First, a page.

Rydia had a haunted look to her, with dark circles under her eyes as though she had been sleeping poorly. Edward spent most of his time in the house of the sylphs — if there was one thing that Edward knew, it was how to read a crowd, and even though the eidolons might not have eyes and mouths or even faces, there was still a palpable air of menace about them — menace, or disgust, or confusion. This was not his world. From the exhausted way Rydia carried herself, and the way she lit up at the sight of him, Edward was starting to suspect it was not truly Rydia’s world either.

“Three months, more or less.” Rydia said. Edward wanted to ask How much longer?, but feared she would push herself too much on his account. Besides, the answer was always the same — they’d return when they were needed. She always said ‘we’, but Edward knew she really meant herself — ultimately, the world needed its last summoner much more than it needed a dispossessed prince who still woke in the middle of the night reaching for a woman who wasn’t there. No, better to stay silent and wait.

Surely there was something better to do than that.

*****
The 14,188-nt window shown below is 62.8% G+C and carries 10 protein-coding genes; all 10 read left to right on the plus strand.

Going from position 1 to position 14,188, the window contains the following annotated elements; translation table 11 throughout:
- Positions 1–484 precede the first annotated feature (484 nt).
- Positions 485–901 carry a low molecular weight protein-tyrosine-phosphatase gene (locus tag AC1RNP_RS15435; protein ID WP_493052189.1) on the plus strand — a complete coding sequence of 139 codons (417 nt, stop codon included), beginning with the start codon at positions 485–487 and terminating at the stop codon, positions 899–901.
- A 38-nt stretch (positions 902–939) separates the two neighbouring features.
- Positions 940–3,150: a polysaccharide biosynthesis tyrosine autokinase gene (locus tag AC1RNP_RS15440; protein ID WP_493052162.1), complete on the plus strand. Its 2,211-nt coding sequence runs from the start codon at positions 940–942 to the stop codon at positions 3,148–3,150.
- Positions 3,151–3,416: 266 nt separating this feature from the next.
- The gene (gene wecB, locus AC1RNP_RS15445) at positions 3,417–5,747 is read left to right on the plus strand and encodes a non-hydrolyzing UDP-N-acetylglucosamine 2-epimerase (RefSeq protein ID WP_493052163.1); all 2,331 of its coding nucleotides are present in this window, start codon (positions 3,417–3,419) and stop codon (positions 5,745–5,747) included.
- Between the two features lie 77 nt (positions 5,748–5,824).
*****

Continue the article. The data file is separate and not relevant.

Edward pushed back his chair abruptly. “I think I’m going out,” he said. He gathered his oversized grey cloak and threw it over his shoulders. “Thank you, as always. For coming by.”

“Where are you going?”

“I don’t know. But I think that if I stay in this house any longer, I’m going to go mad. I’ve done little more than sleep when you aren’t around, these past few weeks.” He turned around and forced out a sheepish smile. “You can stay here if you like.” Rydia nodded, and laid her head on the table, closing her eyes.

“I might sleep,” she said wistfully, as though she hadn’t thought about the topic in a while.

He headed out into the half-lit streets without a glance back.

* * *

When Edward first met the Ifrit, he caught the smell of burning — a temple scent of smoke and incense and red-hot metal — before he saw the creature himself.